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Obama affirms support for Haider al-Abadi as Iraq’s next prime minister


President Obama (Chip Somodevilla/Getty Images)

CHILMARK, Mass. - President Obama said Monday that he urged Haider al-Abadi, the man tapped by Iraq's president to be that country's next prime minster, to swiftly form a new cabinet and move toward firming up plans for a new and more inclusive government.

Obama said he and Vice President Biden both spoke with Abidi earlier in the day.

"I pledged our support to him," Obama said. Obama said the new leadership has a "difficult task"  and must regain the trust of its people. Obama said the United States "stands ready to support" a government that addresses the needs of all Iraqi people.

Iraqi President Fouad Massoum on Monday tapped Abadi, the deputy speaker of parliament, to be the new prime minister amid calls to replace Nouri al-Maliki, whom many have blamed for fueling the unrest in Iraq. But Maliki and his allies remained defiant. They pledged to stand their ground, even as U.S. officials have warned against the idea.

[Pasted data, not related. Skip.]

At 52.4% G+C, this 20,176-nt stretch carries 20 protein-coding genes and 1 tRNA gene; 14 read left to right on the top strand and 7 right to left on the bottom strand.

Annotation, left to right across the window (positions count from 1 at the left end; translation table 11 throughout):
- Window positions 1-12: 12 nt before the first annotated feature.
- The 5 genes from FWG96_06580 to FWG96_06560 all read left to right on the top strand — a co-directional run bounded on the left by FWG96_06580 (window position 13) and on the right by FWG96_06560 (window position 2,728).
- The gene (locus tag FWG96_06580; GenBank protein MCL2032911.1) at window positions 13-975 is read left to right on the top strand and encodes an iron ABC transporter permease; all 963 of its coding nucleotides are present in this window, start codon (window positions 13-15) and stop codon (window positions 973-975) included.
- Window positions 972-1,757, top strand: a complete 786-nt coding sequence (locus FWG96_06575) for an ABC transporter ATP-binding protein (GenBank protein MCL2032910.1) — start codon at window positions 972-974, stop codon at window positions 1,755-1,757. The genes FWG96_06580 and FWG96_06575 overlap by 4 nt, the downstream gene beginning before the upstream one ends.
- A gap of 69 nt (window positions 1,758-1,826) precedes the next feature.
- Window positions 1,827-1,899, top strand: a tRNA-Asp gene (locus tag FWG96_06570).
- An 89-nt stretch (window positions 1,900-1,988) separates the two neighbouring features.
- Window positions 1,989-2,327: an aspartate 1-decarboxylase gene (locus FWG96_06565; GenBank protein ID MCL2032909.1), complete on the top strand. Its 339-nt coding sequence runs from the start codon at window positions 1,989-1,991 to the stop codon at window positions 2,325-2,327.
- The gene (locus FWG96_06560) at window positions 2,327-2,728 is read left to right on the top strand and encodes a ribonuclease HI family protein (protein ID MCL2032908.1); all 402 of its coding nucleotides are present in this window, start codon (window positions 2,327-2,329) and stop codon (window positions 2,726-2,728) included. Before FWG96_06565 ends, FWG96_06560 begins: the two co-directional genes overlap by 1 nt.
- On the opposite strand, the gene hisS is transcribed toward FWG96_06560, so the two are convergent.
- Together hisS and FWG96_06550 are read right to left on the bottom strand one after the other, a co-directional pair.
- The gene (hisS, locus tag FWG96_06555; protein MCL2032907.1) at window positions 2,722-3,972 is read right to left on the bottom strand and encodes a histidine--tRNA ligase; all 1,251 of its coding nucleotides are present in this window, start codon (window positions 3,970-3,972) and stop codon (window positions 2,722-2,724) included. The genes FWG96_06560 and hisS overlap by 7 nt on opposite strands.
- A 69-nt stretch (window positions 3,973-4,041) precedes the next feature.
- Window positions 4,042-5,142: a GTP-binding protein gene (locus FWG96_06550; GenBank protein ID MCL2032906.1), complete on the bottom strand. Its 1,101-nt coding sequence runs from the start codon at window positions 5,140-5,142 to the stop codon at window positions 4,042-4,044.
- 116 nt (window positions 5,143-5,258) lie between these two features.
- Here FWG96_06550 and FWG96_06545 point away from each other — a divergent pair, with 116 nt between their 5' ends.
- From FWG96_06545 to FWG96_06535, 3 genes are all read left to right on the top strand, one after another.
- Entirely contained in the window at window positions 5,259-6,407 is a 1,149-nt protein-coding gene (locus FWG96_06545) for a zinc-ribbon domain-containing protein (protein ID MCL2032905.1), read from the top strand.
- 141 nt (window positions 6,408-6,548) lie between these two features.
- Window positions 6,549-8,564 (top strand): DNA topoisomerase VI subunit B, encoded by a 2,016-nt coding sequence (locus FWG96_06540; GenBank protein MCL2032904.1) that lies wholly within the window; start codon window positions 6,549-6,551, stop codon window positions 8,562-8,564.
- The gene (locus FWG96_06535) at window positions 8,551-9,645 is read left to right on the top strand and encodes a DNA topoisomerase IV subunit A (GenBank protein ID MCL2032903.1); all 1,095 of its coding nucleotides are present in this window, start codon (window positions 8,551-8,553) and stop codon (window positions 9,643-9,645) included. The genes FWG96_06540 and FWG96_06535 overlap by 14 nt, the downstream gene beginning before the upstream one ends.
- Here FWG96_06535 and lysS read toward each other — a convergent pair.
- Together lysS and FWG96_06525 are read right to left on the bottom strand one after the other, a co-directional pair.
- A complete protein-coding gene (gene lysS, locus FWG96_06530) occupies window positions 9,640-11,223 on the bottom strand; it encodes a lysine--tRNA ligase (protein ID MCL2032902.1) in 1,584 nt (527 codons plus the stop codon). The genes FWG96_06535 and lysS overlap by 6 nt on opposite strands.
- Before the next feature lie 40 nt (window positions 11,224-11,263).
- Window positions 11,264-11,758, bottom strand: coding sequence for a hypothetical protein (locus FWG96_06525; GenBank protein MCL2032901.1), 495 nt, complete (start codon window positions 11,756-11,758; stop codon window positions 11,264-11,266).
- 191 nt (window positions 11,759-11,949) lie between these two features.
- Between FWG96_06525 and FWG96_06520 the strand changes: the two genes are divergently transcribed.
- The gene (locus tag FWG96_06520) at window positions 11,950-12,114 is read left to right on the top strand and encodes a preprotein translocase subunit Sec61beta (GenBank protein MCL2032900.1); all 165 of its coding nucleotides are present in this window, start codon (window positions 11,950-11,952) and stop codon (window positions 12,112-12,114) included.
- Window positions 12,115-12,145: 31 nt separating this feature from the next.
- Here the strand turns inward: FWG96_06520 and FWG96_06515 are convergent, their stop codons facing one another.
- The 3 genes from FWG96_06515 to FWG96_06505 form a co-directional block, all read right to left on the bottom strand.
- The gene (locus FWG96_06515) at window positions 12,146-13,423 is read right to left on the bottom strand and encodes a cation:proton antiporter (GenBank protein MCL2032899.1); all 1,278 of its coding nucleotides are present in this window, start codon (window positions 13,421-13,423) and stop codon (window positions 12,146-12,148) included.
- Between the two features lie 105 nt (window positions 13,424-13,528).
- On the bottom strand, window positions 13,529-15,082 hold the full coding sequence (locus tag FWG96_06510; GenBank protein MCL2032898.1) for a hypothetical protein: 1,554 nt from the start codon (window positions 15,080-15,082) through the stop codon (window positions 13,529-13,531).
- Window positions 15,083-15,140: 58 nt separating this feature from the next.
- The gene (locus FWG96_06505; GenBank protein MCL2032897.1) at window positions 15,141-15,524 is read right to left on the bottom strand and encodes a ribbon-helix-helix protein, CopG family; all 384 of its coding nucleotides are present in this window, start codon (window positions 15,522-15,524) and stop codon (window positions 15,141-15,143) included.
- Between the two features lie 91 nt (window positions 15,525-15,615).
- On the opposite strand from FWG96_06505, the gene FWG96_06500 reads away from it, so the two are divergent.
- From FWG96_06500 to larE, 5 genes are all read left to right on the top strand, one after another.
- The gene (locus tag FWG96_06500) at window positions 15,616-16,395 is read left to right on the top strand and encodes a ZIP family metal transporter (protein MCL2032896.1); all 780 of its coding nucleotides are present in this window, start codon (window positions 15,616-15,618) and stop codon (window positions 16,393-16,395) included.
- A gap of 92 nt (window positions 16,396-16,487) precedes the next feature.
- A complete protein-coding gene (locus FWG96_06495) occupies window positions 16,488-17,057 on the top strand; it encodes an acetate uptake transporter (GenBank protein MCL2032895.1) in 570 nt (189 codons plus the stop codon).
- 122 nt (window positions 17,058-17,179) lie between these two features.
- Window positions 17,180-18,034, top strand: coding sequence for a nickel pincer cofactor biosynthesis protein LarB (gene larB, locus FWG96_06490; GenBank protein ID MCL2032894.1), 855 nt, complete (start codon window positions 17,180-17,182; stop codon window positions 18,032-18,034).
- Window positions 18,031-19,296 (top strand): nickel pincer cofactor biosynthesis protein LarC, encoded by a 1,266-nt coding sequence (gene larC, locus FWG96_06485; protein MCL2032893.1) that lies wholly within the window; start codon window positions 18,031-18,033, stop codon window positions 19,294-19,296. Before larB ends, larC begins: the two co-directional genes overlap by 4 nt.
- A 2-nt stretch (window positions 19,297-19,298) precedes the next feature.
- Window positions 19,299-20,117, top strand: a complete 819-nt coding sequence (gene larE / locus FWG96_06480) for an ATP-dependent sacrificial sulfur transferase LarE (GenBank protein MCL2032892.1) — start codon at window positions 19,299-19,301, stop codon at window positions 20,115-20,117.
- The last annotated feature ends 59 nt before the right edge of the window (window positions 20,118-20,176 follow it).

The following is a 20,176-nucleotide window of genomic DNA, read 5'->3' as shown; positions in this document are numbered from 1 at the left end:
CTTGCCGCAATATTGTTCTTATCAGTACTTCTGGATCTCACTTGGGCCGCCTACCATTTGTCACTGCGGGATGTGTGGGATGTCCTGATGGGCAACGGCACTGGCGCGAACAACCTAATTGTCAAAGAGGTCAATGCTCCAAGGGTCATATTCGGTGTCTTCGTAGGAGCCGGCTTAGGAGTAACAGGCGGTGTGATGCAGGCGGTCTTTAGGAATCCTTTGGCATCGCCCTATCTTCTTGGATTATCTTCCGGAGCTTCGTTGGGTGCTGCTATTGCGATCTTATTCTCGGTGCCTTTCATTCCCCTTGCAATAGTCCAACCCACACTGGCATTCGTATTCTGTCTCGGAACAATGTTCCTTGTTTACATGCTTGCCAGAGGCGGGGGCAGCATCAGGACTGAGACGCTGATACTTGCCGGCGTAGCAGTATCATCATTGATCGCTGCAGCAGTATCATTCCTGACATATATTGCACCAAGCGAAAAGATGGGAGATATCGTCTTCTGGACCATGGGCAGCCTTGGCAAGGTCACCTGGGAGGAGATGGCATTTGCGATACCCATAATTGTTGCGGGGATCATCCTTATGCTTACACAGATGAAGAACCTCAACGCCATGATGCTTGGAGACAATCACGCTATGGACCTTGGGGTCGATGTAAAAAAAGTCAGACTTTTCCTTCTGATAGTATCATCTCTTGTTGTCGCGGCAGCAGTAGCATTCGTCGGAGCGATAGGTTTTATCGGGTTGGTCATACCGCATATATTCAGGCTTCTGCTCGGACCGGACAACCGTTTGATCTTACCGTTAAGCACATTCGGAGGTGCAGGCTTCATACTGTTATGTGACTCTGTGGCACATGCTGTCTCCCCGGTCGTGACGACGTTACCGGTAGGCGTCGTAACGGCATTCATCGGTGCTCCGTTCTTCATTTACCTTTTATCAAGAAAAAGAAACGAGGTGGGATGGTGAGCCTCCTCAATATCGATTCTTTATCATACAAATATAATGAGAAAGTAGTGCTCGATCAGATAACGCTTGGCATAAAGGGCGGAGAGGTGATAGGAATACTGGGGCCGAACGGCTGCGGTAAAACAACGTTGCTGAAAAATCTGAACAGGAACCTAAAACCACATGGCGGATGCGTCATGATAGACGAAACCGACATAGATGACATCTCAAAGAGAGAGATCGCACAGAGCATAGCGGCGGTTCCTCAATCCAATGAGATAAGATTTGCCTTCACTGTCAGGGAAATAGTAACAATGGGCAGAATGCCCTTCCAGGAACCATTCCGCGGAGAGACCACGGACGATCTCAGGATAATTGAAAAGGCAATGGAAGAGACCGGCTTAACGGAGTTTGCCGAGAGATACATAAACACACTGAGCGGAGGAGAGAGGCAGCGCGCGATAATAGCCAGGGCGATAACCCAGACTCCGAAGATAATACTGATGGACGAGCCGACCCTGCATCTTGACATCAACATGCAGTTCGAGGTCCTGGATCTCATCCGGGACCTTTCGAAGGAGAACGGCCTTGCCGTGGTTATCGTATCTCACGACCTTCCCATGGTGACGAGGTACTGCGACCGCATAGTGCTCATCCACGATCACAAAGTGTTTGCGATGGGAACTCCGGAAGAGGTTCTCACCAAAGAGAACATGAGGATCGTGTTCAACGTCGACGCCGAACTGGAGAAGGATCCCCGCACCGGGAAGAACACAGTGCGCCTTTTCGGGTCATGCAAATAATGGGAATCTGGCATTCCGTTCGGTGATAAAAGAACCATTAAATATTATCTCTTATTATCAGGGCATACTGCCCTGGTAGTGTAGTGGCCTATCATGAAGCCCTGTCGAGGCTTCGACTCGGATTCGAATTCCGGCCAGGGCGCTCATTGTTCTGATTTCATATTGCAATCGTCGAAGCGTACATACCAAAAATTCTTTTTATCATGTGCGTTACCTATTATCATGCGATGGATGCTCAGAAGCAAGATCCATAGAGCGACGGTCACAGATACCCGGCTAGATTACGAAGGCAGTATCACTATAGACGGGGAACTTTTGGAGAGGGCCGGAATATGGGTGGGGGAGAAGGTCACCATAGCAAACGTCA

The United States launched airstrikes in northern Iraq last Friday against Sunni extremist militants who have been fighting for power in key parts of the country in recent months. Obama said the strikes were "successfully conducted." Meanwhile, the CIA is providing weapons to Kurdish forces fighting the Sunni militants.

​Obama said the airstrikes were conducted to "prevent terrorist forces from advancing on the city of Irbil." Obama said humanitarian efforts have continued to members of a minority sect trapped on a mountain and that a USAID disaster response team is now involved in the mission.
U.S. aircraft remain "positioned to strike terrorist forces" that threaten the safety of thousands of people who have taken refuge on a mountain, the president said.

Obama reiterated that there is no American military solution to the problem and that Iraq must form an inclusive government. Monday's developments are a "promising step forward" in what he called a "critical effort," he said.

Obama made the short statement while vacationing in Martha's Vineyard, Mass., where he called leaders including Italian Prime Minister Matteo Renzi, hit the beach and attended a fundraiser.

Sean Sullivan has covered national politics for The Washington Post since 2012.
Katie Zezima is a national political correspondent covering the 2016 presidential election. She previously served as a White House correspondent for The Post.

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